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|Acceleration as a proxy for energy expenditure in a facultative‐soaring bird: comparing dynamic body acceleration and time‐energy budgets to heart rate|Brown, J.M.; Bouten, W.; Camphuysen, K.C.J.; Nolet, B.A.; Shamoun-Baranes, J. (2022). Acceleration as a proxy for energy expenditure in a facultative‐soaring bird: comparing dynamic body acceleration and time‐energy budgets to heart rate. Funct. Ecol. 36(7): 1627-1638. https://dx.doi.org/10.1111/1365-2435.14055
In: Functional Ecology. Blackwell Publishers: Oxford. ISSN 0269-8463; e-ISSN 1365-2435, meer
biologging; energetics; lesser black-backed gull; locomotion; metabolic rate; seabird; soaring; tri-axial acceleration
|Auteurs|| || Top |
- Brown, J.M.
- Bouten, W.
- Camphuysen, K.C.J., meer
- Nolet, B.A.
- Shamoun-Baranes, J.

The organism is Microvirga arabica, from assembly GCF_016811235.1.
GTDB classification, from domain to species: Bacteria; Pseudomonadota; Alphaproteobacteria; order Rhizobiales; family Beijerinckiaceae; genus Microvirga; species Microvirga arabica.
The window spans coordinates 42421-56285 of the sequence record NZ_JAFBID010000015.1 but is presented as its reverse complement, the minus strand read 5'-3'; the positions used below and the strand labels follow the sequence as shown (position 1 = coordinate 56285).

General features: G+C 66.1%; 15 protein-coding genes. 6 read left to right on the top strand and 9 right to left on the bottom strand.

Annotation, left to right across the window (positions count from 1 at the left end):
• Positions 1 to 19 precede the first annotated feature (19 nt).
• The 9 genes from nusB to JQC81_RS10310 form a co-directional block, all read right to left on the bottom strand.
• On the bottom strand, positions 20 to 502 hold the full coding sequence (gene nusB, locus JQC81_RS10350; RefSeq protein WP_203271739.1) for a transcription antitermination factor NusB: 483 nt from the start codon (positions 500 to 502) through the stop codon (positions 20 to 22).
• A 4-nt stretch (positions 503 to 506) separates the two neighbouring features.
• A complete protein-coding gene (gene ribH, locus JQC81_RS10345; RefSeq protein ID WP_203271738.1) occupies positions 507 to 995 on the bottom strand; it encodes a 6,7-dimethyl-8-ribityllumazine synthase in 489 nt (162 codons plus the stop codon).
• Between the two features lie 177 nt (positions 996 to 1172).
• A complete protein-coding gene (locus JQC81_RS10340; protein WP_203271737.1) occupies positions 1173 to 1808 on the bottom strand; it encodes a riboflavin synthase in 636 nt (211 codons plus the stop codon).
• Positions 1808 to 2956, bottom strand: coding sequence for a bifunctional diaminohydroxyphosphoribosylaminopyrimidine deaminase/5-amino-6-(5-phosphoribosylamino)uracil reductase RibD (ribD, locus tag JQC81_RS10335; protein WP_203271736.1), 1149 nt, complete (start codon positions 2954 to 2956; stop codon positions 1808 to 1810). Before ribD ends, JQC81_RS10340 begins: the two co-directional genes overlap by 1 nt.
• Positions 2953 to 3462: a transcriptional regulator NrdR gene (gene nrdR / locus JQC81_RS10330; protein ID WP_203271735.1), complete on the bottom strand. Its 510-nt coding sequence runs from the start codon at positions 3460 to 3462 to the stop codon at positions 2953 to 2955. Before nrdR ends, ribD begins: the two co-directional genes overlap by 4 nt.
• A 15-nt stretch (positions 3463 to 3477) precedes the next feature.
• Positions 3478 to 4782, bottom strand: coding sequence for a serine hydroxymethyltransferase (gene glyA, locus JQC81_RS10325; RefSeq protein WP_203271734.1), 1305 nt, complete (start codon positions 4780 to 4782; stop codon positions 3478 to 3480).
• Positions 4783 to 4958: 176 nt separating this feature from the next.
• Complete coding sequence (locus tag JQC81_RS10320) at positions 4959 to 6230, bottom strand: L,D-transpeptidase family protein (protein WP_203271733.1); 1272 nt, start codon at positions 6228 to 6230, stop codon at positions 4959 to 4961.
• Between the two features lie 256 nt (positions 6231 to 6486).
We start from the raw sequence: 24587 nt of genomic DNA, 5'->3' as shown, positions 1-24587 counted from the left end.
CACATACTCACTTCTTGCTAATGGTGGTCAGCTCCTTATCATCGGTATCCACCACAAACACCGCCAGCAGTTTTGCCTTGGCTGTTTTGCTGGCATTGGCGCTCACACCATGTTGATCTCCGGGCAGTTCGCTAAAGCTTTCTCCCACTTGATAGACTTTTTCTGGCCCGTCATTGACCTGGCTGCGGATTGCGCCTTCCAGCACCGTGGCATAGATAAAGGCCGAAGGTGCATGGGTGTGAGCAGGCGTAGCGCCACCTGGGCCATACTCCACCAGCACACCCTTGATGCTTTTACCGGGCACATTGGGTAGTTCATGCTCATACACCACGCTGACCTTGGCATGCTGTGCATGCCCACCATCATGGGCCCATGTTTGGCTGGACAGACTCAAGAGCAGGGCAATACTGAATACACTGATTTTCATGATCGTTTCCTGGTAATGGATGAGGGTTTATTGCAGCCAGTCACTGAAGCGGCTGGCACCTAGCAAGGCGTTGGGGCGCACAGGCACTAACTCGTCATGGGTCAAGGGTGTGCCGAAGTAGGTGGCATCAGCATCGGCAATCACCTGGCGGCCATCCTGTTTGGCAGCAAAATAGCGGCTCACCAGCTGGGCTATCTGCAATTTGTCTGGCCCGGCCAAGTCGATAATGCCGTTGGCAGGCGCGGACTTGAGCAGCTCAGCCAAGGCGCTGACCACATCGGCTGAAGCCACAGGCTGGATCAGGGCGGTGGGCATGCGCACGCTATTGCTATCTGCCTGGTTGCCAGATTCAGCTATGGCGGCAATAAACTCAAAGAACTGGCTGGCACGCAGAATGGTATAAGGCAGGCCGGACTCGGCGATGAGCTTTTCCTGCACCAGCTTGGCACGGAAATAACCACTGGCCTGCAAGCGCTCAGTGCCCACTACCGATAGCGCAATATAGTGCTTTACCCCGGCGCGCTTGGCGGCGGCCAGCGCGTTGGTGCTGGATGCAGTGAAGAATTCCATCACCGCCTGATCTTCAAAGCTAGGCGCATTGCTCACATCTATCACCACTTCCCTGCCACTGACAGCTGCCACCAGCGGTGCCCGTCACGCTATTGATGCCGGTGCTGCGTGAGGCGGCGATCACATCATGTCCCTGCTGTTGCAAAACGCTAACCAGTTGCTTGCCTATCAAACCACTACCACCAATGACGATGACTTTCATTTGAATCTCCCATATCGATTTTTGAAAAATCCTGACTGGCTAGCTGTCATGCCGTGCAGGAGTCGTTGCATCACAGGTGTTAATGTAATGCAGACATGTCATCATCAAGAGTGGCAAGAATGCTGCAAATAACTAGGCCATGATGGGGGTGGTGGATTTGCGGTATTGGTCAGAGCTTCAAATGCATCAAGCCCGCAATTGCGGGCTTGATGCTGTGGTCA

In animal ecology, energy expenditure is used for assessing the consequences of different behavioural strategies, life-history events or environments. Animals can also influence energy expenditure through instantaneous behavioural responses to their external environment. It is therefore of interest to measure energy expenditure of free-ranging animals across seasons and at high temporal resolutions. Heart rate has historically been used for this, but requires invasive surgery for long-term use. Dynamic body acceleration (DBA) is an alternative proxy for energy expenditure that is simpler to deploy, yet few studies have examined how it performs over extended time periods, or for species using different locomotory modes, especially passive modes like soaring flight.We measured DBA alongside heart rate in free-ranging lesser black-backed gulls, a seabird that moves using flapping flight, soaring and walking, and rests on both land and water. Our objectives were to compare the relative changes in DBA and heart rate among and within behaviours and to examine how accelerometers can be used to estimate daily energy expenditure by comparing DBA to time-energy budgets (TEBs).DBA and heart rate were sampled concurrently at 2.5- and 5-min intervals throughout the breeding season, though measurements were not exactly synchronised. Behaviour was identified from accelerometer measurements, and DBA and heart rate were averaged over bouts of consistent behaviour. Heart rate was converted to metabolic rate using an allometric calibration, after confirming its fit using metabolic measurements taken in captivity and values from existing literature.Both proxies showed similar changes among behaviours, though DBA overestimated costs of floating, likely due to waves. However, relationships between DBA and heart rate were weak within a behaviour mode, possibly due to the lack of synchrony between proxy measurements.On daily scales, DBA and TEBs perform comparably for estimating daily energy expenditure. Accelerometery methods deviated from a 1:1 relationship with heart rate because acceleration could not measure variation in resting metabolic costs.We conclude DBA functions well for detecting energy expenditure arising from activity costs, including during soaring flight. We discuss scenarios where one method (DBA vs. TEBs) may be preferred over the other.